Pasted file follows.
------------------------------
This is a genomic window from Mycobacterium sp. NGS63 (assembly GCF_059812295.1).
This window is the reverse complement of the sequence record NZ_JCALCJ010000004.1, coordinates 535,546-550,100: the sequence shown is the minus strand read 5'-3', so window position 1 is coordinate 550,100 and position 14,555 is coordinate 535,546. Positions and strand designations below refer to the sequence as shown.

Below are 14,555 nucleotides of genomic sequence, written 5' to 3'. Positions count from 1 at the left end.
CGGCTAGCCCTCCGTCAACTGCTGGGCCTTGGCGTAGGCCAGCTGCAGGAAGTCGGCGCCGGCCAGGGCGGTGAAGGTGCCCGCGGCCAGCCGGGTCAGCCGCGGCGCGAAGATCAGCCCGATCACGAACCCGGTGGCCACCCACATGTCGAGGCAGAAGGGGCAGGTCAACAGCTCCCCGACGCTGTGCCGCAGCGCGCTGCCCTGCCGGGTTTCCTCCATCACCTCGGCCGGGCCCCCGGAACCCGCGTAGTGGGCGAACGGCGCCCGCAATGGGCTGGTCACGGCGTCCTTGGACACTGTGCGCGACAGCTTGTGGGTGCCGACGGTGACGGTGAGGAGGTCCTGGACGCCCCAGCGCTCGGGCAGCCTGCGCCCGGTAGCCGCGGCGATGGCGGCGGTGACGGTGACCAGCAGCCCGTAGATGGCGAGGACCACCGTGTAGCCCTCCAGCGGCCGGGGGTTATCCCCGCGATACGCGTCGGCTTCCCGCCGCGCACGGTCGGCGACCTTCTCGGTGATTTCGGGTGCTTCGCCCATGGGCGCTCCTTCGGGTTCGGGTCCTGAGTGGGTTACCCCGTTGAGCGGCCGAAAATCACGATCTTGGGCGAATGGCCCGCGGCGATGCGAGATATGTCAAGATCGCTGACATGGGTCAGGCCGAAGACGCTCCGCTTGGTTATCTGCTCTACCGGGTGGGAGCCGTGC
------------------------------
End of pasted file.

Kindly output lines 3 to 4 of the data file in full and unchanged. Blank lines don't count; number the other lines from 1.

Below are 14,555 nucleotides of genomic sequence, written 5' to 3'. Positions count from 1 at the left end.
CGGCTAGCCCTCCGTCAACTGCTGGGCCTTGGCGTAGGCCAGCTGCAGGAAGTCGGCGCCGGCCAGGGCGGTGAAGGTGCCCGCGGCCAGCCGGGTCAGCCGCGGCGCGAAGATCAGCCCGATCACGAACCCGGTGGCCACCCACATGTCGAGGCAGAAGGGGCAGGTCAACAGCTCCCCGACGCTGTGCCGCAGCGCGCTGCCCTGCCGGGTTTCCTCCATCACCTCGGCCGGGCCCCCGGAACCCGCGTAGTGGGCGAACGGCGCCCGCAATGGGCTGGTCACGGCGTCCTTGGACACTGTGCGCGACAGCTTGTGGGTGCCGACGGTGACGGTGAGGAGGTCCTGGACGCCCCAGCGCTCGGGCAGCCTGCGCCCGGTAGCCGCGGCGATGGCGGCGGTGACGGTGACCAGCAGCCCGTAGATGGCGAGGACCACCGTGTAGCCCTCCAGCGGCCGGGGGTTATCCCCGCGATACGCGTCGGCTTCCCGCCGCGCACGGTCGGCGACCTTCTCGGTGATTTCGGGTGCTTCGCCCATGGGCGCTCCTTCGGGTTCGGGTCCTGAGTGGGTTACCCCGTTGAGCGGCCGAAAATCACGATCTTGGGCGAATGGCCCGCGGCGATGCGAGATATGTCAAGATCGCTGACATGGGTCAGGCCGAAGACGCTCCGCTTGGTTATCTGCTCTACCGGGTGGGAGCCGTGC